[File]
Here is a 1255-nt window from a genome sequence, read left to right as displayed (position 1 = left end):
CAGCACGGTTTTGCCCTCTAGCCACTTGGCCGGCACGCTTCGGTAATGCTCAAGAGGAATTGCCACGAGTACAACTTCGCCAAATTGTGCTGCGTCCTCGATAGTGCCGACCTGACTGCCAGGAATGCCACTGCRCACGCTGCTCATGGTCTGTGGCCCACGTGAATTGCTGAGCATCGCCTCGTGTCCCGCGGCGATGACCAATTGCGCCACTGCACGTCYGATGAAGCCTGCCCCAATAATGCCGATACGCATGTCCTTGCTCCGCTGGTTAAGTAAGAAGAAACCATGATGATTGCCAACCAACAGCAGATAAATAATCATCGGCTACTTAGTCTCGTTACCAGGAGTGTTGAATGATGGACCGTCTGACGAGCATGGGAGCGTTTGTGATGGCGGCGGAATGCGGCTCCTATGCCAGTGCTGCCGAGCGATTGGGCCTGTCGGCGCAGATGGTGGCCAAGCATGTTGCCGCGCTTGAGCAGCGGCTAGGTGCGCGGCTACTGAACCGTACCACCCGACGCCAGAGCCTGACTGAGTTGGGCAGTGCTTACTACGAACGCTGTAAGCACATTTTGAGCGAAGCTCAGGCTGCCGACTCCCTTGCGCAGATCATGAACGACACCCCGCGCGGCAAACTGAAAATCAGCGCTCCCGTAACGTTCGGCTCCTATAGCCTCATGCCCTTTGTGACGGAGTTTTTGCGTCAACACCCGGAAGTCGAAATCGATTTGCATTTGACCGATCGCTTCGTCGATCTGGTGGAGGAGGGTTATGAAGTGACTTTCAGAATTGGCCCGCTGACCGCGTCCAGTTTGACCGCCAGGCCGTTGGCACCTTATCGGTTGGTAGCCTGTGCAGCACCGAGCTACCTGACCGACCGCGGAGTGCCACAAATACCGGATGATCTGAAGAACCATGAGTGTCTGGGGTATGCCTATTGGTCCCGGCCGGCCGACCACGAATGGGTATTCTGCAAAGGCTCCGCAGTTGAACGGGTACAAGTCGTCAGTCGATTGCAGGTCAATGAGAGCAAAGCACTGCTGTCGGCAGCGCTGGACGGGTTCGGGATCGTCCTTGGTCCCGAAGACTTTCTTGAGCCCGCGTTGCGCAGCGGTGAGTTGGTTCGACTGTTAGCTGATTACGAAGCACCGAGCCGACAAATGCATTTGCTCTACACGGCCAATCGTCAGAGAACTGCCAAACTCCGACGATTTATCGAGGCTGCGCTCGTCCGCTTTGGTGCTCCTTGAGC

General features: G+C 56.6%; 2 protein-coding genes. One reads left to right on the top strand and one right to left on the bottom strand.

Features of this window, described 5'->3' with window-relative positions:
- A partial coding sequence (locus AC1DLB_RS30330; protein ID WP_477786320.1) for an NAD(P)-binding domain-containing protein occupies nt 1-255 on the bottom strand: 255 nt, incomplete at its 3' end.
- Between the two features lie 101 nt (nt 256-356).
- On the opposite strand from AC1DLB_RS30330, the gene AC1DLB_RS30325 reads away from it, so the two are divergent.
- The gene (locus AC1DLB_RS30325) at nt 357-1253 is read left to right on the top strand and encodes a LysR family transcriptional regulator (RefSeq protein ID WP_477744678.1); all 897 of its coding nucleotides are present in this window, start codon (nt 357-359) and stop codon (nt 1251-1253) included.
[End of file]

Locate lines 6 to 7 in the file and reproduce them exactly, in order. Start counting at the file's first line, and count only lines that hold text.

- Between the two features lie 101 nt (nt 256-356).
- On the opposite strand from AC1DLB_RS30330, the gene AC1DLB_RS30325 reads away from it, so the two are divergent.